Blackett Observatory Dome
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SpaceWeather | More weather... Coordinates: 51.25.25 N and 1.44.24 W
Marlborough College
Oxford Astrophysics
Green Templeton College

Observing Outer Planets (Friends): Monday 25th at 8.30pm (if weather permits)

NASA Astronomy Picture of the Day
How to Identify that Light in the Sky

What's Up - Week of 25th September

  • Astronomical twilight ends at 20.51 BST at the start of the week and 20.33 BST at the end

  • The Moon is waxing and will be First Quarter on Thursday

  • The Sun has two quiet sunspot regions, but 2673 is about to return around the Eastern limb. It is unlikely to be as powerful as 2 weeks ago

  • The ISS returns thus week with good passes next week-end: Monday at 20.19.26 from SSE to SSE reaching 10 degrees altitude. Tuesday 21.01.30 SW to SSW to 18 degrees. Wednesday 20.09.42 SSW to SE to 22 degrees and 21.45.09 WSW to WSW to 12 degrees. Thursday 20.52.55 SW to SSW to 42 degrees. Friday 20.00.46 SW to SSW to 37 degrees and 21.36.51 W to W to 19 degrees. Saturday 20.44.29 WSW to S to 76 degrees and Sunday 19.52.10 WSW to E to 59 degrees and 21.28.33 W to W to 24 degrees

  • There are no bright evening Iridium flares this week


Random Blackett Image
Transit of Venus, June 2004

News - 22nd September

Friends 13th annual drinks: On the Autumnal Equinox, 30 or so of the outreach group Friends of the Marlborough Telescope gathered at the dome for the annual drinks party. It was good to see both new members and stalwarts there

13th September

External visit: The chairman of the Friends outreach group and his wife and 3 distiguished Radio astronomers for the Oxford Astrophysics sub-Department visited the Dome. Gaps in the cloud allowed views of mature sunspot 2680 throug h the 10 inch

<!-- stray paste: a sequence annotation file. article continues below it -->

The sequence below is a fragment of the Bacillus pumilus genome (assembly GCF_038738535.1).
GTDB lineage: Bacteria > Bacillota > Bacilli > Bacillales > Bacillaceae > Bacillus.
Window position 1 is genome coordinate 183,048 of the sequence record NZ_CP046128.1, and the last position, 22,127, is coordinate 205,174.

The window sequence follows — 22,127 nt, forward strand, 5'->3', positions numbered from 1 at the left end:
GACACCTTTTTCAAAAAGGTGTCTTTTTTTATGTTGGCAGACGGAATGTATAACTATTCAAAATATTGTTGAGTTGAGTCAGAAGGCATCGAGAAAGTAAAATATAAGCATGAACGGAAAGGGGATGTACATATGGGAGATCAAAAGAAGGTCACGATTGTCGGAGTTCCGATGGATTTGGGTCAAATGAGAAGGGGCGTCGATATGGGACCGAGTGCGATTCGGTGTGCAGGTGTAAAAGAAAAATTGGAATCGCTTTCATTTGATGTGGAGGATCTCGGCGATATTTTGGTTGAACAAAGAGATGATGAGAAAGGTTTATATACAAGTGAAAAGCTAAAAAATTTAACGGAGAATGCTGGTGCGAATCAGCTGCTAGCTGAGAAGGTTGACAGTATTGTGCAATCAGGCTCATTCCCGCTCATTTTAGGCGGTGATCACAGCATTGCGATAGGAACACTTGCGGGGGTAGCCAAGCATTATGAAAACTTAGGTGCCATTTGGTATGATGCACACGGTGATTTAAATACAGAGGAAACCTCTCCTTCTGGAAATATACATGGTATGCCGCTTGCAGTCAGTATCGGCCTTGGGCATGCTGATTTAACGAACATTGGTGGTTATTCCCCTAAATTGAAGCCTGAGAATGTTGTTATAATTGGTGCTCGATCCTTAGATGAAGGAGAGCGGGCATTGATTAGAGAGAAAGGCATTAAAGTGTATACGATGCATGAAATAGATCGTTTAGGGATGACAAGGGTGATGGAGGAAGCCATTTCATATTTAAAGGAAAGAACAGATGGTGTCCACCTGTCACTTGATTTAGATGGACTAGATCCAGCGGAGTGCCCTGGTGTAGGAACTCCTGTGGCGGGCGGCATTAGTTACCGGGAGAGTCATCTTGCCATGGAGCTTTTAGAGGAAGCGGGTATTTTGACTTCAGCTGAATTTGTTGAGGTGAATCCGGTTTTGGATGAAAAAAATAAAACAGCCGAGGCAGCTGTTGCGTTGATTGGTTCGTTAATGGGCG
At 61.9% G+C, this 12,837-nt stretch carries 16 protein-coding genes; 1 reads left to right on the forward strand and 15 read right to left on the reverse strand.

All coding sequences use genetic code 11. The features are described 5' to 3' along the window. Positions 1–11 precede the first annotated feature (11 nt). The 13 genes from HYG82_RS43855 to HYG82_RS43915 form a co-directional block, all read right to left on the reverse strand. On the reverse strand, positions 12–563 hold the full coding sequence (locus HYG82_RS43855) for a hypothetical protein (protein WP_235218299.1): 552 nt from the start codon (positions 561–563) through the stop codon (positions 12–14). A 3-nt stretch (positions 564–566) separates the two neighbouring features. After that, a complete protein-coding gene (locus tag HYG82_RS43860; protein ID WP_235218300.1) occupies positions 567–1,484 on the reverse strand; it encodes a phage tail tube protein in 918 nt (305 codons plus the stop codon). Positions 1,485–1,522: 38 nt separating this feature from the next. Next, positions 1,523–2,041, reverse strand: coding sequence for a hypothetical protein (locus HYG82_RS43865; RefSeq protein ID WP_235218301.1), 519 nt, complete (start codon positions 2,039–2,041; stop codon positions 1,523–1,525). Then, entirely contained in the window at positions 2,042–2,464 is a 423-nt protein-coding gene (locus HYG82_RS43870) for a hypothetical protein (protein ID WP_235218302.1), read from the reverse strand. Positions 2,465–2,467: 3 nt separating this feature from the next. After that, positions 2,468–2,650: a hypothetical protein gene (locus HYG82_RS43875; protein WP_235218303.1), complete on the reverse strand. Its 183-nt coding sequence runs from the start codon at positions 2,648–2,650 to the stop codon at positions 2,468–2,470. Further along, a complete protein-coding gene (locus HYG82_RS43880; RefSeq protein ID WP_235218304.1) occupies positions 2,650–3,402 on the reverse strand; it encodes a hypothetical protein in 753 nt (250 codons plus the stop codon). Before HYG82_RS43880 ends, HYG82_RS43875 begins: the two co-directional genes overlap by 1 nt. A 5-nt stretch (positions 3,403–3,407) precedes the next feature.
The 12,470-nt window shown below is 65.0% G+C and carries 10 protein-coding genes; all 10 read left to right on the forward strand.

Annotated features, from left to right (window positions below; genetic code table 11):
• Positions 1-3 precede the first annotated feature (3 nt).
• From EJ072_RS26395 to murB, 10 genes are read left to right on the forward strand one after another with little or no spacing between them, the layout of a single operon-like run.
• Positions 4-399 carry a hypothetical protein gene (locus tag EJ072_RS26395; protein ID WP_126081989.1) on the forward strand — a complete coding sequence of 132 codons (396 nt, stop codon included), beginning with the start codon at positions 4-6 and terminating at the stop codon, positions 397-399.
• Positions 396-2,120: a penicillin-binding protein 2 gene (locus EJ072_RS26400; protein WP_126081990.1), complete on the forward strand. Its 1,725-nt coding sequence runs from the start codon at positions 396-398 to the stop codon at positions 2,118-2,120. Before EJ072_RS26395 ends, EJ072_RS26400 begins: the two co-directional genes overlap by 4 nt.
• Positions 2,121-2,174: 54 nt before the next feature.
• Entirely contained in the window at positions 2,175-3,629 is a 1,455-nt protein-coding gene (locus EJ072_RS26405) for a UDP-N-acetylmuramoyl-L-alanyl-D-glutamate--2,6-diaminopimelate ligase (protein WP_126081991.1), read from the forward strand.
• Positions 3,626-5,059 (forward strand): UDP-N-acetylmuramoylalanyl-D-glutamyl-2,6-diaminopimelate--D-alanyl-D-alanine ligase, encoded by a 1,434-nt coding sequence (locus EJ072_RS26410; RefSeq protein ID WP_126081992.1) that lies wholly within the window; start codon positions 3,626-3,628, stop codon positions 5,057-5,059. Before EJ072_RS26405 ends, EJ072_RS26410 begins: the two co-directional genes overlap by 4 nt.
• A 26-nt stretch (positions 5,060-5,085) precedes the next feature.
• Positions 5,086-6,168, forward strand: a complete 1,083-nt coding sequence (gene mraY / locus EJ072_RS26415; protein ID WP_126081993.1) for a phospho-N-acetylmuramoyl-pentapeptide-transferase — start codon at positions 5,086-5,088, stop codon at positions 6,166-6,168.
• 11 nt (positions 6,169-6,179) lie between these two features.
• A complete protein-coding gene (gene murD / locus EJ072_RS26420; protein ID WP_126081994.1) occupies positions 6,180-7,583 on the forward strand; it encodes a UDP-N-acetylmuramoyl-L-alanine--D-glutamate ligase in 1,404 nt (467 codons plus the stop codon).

28th to 29th August

UK Astronomy Olympiad Team training camp: The 6 finalists (aged 16-18) of the British Astronomy and Astrophysics Olympiad (BAAO) competition, who will provide the 5 members of the UK team for the 11th International Olympiad on Astronomy and Astrophysics (IOAA) to be held in Phuket, Thailand in November came with one of the Team Leaders to the Observatory for 2 days and nights of training with CEB (2015 and 2016 Team Leader). In the afternoon the sky was sunny and clear and we were able to view the Sun in solar goggles and then the ETX and the 10 inch with white light filters. The mature spot 2672 and a group of small spots were clearly seen. After afternoon training, at 9pm, the Observatory opened for 6 hours of solid observing and testing/training with naked-eye, binocular and telescope tasks. Many individual targets were viewed and M13 and M45 drawn. The 10 inch was in action for magnitude comparison questions and field of view/object size comparison. Targets included M29 (Cooling Tower) Open Cluster and M57 Ring Nebula. Uranus and Neptune were also viewed. The evening remained warm and clear though humidity was very high and the scattered light prevented a really dark sky. By 2am the Pleiades were high in the sky and the Milky Way very clear. Several bright meteors were seen including a few in the 10 inch. The second night was cloudy but hours were instead spent tackling problems and studying star maps and sky projections.

21st August

USA Eclipse: CEB (accompanied by NJB) co-led an Alumni Tour from Oxford and Cambridge to view the Great 2017 US Eclipse. Having travelled 1700 miles from Arizona through Utah to Wyoming, the group of 40 watched from a private venue in Jackson Hole WY below the Teton mountains. We had 2 minutes and 19 seconds of Totality in a clear sky. The Moon's shadow was filmed travelling at 2000 mph and also the shadow band 'snake' phenomenon. The Corona was Y shaped but not extensive and no Coronal shadow was seen. Animal disquiet and confusion was observed in both cows and geese and the temperature fell by some 12 degrees. Venus dominated the dark sky and Mars and Jupiter, Regulus and Sirius were seen

12th August

Perseid meteor shower: A perfect night until the waning gibbous Moon caused too much light pollution. A group of Friends gather at the Dome and recoreded exactly 100 Perseids in just over 2 hours. 6 Fireballs were seen and also the Iridium flare forecast at 23.33

Youngest Friend visit: The youngest member of the Friends of the Telescope (4 yrs old) and his father visited the Dome in the afternoon. In breaks in the cloud we were able to observe the Sun with solar goggles and then in the ETX with a white light filter. The fading large sunspot 2670 was clearly visible

2nd August

Summer School week 4: Despite rain and cloud a group of 20 guests aged 9 yrs and up came up to the Dome with CEB. Even with the poor conditions the evening lasted 1.5 hours

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